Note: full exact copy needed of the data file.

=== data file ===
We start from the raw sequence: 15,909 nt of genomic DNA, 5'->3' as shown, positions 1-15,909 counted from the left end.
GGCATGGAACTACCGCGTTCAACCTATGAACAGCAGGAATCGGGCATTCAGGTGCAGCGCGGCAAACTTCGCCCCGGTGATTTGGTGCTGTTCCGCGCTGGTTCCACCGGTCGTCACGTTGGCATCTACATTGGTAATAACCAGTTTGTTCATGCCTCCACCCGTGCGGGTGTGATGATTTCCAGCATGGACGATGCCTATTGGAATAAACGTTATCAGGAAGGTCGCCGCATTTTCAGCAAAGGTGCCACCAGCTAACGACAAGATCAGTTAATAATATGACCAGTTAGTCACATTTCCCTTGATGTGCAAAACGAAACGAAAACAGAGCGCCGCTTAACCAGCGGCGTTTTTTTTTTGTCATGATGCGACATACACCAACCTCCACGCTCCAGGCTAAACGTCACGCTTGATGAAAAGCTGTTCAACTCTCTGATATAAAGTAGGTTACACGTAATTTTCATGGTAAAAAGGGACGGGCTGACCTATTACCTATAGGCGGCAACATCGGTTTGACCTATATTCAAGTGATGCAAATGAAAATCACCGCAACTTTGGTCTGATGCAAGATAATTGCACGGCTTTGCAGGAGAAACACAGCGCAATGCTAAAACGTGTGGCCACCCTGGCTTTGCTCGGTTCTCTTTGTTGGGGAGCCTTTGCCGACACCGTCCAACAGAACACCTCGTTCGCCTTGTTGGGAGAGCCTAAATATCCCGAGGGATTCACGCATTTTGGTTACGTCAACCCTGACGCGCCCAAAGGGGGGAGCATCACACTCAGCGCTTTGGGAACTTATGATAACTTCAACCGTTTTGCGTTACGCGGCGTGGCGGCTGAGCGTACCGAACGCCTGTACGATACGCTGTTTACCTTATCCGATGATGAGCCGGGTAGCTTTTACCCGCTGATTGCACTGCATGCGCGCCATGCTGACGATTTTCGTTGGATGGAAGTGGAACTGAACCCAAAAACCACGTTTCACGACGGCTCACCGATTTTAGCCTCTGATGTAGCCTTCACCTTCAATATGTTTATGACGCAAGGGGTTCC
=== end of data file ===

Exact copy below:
We start from the raw sequence: 15,909 nt of genomic DNA, 5'->3' as shown, positions 1-15,909 counted from the left end.
GGCATGGAACTACCGCGTTCAACCTATGAACAGCAGGAATCGGGCATTCAGGTGCAGCGCGGCAAACTTCGCCCCGGTGATTTGGTGCTGTTCCGCGCTGGTTCCACCGGTCGTCACGTTGGCATCTACATTGGTAATAACCAGTTTGTTCATGCCTCCACCCGTGCGGGTGTGATGATTTCCAGCATGGACGATGCCTATTGGAATAAACGTTATCAGGAAGGTCGCCGCATTTTCAGCAAAGGTGCCACCAGCTAACGACAAGATCAGTTAATAATATGACCAGTTAGTCACATTTCCCTTGATGTGCAAAACGAAACGAAAACAGAGCGCCGCTTAACCAGCGGCGTTTTTTTTTTGTCATGATGCGACATACACCAACCTCCACGCTCCAGGCTAAACGTCACGCTTGATGAAAAGCTGTTCAACTCTCTGATATAAAGTAGGTTACACGTAATTTTCATGGTAAAAAGGGACGGGCTGACCTATTACCTATAGGCGGCAACATCGGTTTGACCTATATTCAAGTGATGCAAATGAAAATCACCGCAACTTTGGTCTGATGCAAGATAATTGCACGGCTTTGCAGGAGAAACACAGCGCAATGCTAAAACGTGTGGCCACCCTGGCTTTGCTCGGTTCTCTTTGTTGGGGAGCCTTTGCCGACACCGTCCAACAGAACACCTCGTTCGCCTTGTTGGGAGAGCCTAAATATCCCGAGGGATTCACGCATTTTGGTTACGTCAACCCTGACGCGCCCAAAGGGGGGAGCATCACACTCAGCGCTTTGGGAACTTATGATAACTTCAACCGTTTTGCGTTACGCGGCGTGGCGGCTGAGCGTACCGAACGCCTGTACGATACGCTGTTTACCTTATCCGATGATGAGCCGGGTAGCTTTTACCCGCTGATTGCACTGCATGCGCGCCATGCTGACGATTTTCGTTGGATGGAAGTGGAACTGAACCCAAAAACCACGTTTCACGACGGCTCACCGATTTTAGCCTCTGATGTAGCCTTCACCTTCAATATGTTTATGACGCAAGGGGTTCC